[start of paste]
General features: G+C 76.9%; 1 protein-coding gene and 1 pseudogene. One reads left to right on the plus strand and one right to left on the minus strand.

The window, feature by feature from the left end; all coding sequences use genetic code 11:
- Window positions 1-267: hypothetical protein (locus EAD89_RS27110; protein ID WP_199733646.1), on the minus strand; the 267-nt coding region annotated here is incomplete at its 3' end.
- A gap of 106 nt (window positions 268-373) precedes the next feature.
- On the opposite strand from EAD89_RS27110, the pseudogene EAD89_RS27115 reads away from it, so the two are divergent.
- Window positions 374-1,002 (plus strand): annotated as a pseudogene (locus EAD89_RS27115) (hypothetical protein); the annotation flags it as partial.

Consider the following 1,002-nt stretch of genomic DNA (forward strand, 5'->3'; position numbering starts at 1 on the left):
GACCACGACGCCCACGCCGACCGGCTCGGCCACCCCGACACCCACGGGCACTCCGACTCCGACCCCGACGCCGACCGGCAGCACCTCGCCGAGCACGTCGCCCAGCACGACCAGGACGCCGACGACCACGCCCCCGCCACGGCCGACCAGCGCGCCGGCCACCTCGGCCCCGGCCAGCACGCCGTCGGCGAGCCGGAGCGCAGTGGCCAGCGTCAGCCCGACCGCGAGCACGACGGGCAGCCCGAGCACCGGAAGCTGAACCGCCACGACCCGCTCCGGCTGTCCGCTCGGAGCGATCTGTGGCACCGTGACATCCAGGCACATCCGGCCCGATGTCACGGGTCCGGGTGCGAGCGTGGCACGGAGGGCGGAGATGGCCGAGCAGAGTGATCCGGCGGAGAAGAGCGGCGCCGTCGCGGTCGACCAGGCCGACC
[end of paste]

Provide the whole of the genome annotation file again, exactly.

General features: G+C 76.9%; 1 protein-coding gene and 1 pseudogene. One reads left to right on the plus strand and one right to left on the minus strand.

The window, feature by feature from the left end; all coding sequences use genetic code 11:
- Window positions 1-267: hypothetical protein (locus EAD89_RS27110; protein ID WP_199733646.1), on the minus strand; the 267-nt coding region annotated here is incomplete at its 3' end.
- A gap of 106 nt (window positions 268-373) precedes the next feature.
- On the opposite strand from EAD89_RS27110, the pseudogene EAD89_RS27115 reads away from it, so the two are divergent.
- Window positions 374-1,002 (plus strand): annotated as a pseudogene (locus EAD89_RS27115) (hypothetical protein); the annotation flags it as partial.

Consider the following 1,002-nt stretch of genomic DNA (forward strand, 5'->3'; position numbering starts at 1 on the left):
GACCACGACGCCCACGCCGACCGGCTCGGCCACCCCGACACCCACGGGCACTCCGACTCCGACCCCGACGCCGACCGGCAGCACCTCGCCGAGCACGTCGCCCAGCACGACCAGGACGCCGACGACCACGCCCCCGCCACGGCCGACCAGCGCGCCGGCCACCTCGGCCCCGGCCAGCACGCCGTCGGCGAGCCGGAGCGCAGTGGCCAGCGTCAGCCCGACCGCGAGCACGACGGGCAGCCCGAGCACCGGAAGCTGAACCGCCACGACCCGCTCCGGCTGTCCGCTCGGAGCGATCTGTGGCACCGTGACATCCAGGCACATCCGGCCCGATGTCACGGGTCCGGGTGCGAGCGTGGCACGGAGGGCGGAGATGGCCGAGCAGAGTGATCCGGCGGAGAAGAGCGGCGCCGTCGCGGTCGACCAGGCCGACC